Iran says Tajikistan is responsible for the long delay of the launch of an Afghan-Iranian-Tajik television project. In 2006, presidents Emomali Rahmon of Tajikistan, Mahmud Ahmadinejad of Iran, and Hamid Karzai of Afghanistan agreed to launch a joint Persian-speaking television channel called Navrooz-TV. The project has still not been implemented. According to the agreement, Tajikistan was responsible for providing a suitable building for Navrooz TV's television broadcasting centre, Iran was to provide all the necessary equipment and studios, while Afghanistan was to provide a satellite channel in Persian. Iran says the necessary equipment for Navrooz-TV was brought to the Tajik capital long ago, but Tajik officials responsible for the project are avoiding meetings and talks about the final steps needed to launch the joint
television channel. Many of the people in Afghanistan, Iran, and Tajikistan share cultural and linguistic similarities.
A newly-restored dam is helping farmers in southern Kandahar province grow food instead of the opium poppy, which needs less water than other crops. The vast Dahla Dam is Afghanistan's second-largest dam. Since 2008, Canada has put C$50 million ($53 million) into the scheme.
Coalition plans to pull out of Afghanistan are being hampered by theft and fraud totalling nearly $1bn, the Independent on Sunday has reported. Following a $1bn fraud at Kabul Bank, the IMF is now refusing to extend any more credit to the war-torn country unless an agreement can be reached on preventing future loans from being stolen.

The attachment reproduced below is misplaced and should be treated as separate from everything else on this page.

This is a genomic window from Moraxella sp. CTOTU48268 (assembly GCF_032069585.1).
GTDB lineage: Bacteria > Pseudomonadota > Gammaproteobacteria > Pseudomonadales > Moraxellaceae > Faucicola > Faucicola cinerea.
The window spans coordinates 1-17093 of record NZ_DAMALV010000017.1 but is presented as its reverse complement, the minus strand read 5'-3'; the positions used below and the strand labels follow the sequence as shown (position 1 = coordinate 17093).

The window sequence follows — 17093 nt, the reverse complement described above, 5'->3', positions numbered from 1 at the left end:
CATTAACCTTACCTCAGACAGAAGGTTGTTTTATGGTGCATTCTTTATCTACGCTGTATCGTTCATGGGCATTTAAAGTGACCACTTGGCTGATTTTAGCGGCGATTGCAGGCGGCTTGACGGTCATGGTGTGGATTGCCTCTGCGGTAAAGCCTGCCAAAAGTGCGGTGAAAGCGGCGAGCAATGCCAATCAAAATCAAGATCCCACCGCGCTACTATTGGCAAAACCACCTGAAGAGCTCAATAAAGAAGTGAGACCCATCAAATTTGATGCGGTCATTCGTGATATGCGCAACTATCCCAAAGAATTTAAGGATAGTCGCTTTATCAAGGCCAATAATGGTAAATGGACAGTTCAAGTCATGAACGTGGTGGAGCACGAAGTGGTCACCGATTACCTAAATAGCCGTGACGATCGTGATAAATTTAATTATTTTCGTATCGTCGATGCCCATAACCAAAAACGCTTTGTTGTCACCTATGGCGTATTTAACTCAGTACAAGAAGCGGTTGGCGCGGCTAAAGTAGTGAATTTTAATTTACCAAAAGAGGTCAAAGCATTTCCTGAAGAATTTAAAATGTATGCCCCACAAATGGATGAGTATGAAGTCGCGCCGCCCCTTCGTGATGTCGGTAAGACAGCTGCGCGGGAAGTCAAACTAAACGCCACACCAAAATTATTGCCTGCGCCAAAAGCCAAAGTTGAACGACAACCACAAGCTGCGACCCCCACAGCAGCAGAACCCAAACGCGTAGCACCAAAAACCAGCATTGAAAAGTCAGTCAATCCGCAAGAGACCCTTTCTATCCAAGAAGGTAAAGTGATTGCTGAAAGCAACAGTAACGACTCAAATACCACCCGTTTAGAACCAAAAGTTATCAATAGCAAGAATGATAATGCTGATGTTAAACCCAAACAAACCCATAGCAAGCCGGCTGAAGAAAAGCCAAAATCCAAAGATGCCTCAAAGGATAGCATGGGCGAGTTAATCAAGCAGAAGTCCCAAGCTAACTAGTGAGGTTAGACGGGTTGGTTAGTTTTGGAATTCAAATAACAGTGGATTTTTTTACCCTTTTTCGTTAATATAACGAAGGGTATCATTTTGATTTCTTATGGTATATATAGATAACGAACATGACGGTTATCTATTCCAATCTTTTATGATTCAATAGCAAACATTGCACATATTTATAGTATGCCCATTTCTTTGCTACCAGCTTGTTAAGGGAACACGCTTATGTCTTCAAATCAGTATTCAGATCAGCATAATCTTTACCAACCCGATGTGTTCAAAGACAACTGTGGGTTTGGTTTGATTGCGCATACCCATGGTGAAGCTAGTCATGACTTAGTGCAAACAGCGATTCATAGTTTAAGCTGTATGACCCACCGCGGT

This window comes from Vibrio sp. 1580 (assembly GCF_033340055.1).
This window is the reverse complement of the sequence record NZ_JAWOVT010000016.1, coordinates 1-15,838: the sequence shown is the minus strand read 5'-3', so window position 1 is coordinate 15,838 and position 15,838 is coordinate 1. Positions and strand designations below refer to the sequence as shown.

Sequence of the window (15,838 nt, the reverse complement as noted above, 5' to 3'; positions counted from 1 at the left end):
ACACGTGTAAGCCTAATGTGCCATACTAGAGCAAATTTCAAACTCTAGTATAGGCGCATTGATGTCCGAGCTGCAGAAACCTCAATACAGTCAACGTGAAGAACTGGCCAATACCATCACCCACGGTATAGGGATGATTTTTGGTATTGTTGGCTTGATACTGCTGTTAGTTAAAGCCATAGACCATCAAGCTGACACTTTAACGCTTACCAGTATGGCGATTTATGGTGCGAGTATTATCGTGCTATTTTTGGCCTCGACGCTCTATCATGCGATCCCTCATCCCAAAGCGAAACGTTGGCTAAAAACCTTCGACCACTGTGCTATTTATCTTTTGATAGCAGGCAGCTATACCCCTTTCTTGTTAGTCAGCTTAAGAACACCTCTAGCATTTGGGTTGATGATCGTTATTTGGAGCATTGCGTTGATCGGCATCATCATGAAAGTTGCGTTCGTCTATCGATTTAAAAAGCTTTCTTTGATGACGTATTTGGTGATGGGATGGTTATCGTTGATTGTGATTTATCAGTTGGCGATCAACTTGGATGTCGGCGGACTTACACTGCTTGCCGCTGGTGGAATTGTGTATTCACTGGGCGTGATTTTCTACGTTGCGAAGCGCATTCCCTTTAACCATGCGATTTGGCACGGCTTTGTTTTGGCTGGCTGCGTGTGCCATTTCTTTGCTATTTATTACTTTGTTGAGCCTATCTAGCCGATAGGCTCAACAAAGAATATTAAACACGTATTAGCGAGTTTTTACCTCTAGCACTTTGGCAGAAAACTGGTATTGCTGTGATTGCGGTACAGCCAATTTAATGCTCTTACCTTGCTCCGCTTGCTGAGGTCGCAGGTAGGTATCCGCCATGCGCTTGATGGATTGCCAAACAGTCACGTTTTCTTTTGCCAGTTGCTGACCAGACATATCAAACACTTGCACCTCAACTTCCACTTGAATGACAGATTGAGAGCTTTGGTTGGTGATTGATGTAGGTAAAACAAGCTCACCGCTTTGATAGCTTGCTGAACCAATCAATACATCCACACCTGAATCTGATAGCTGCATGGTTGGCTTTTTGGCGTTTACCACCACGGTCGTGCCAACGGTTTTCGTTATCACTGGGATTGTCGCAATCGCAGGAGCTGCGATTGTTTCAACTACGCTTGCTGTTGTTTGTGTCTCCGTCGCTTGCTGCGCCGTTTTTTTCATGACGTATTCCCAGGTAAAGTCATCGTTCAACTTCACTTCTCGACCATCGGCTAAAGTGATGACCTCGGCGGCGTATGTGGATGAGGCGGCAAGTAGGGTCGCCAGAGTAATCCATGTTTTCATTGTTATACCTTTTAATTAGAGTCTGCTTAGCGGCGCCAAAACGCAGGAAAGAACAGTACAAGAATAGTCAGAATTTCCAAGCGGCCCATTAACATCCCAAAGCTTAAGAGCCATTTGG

Britain's former ambassador to Afghanistan, Sir Sherard Cowper-Coles, says the tactics adopted by the US commander, General David Petraeus, are counter-productive
and profoundly wrong. Petraeus is due to leave Afghanistan to become CIA director this summer.
Russian diplomat Zamir Kabulov says the situation in Afghanistan may be aggravated by the withdrawal of the international coalition from the country. He said the beginning of the transfer of control from NATO forces to Afghan authorities will step up tensions, and that Afghan forces have not been prepared to assume responsibility for the country's security.